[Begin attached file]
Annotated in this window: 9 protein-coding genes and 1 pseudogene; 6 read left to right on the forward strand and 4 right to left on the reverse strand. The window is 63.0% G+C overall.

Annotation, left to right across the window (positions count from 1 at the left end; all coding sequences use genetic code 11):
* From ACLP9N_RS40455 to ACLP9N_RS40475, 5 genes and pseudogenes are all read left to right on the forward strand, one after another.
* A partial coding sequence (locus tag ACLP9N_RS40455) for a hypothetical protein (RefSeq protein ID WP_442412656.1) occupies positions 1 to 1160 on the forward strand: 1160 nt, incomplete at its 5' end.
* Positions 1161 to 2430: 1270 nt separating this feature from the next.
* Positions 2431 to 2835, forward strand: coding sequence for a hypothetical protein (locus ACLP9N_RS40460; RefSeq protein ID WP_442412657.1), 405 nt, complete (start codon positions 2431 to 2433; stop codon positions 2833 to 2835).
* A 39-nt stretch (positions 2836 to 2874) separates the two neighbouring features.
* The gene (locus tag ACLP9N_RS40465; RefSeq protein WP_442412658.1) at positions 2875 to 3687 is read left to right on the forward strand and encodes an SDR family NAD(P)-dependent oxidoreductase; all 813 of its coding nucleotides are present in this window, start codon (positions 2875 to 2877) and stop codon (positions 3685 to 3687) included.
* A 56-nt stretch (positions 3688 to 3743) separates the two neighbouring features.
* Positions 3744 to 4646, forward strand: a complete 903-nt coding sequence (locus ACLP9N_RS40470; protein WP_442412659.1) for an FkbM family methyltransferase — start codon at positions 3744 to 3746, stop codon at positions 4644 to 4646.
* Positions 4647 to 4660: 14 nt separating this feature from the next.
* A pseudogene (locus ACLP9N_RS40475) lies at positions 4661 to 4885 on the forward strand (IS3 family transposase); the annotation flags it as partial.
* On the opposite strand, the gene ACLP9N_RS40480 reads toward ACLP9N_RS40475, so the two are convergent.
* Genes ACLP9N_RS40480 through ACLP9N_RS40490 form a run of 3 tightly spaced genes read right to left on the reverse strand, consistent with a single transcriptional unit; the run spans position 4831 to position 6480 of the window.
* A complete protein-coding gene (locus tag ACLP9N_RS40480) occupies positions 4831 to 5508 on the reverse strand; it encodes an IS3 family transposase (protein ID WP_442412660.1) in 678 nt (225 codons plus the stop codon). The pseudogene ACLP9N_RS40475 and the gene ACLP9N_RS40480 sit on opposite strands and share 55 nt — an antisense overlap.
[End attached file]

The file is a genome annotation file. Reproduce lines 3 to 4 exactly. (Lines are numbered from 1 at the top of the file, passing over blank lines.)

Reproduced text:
* From ACLP9N_RS40455 to ACLP9N_RS40475, 5 genes and pseudogenes are all read left to right on the forward strand, one after another.
* A partial coding sequence (locus tag ACLP9N_RS40455) for a hypothetical protein (RefSeq protein ID WP_442412656.1) occupies positions 1 to 1160 on the forward strand: 1160 nt, incomplete at its 5' end.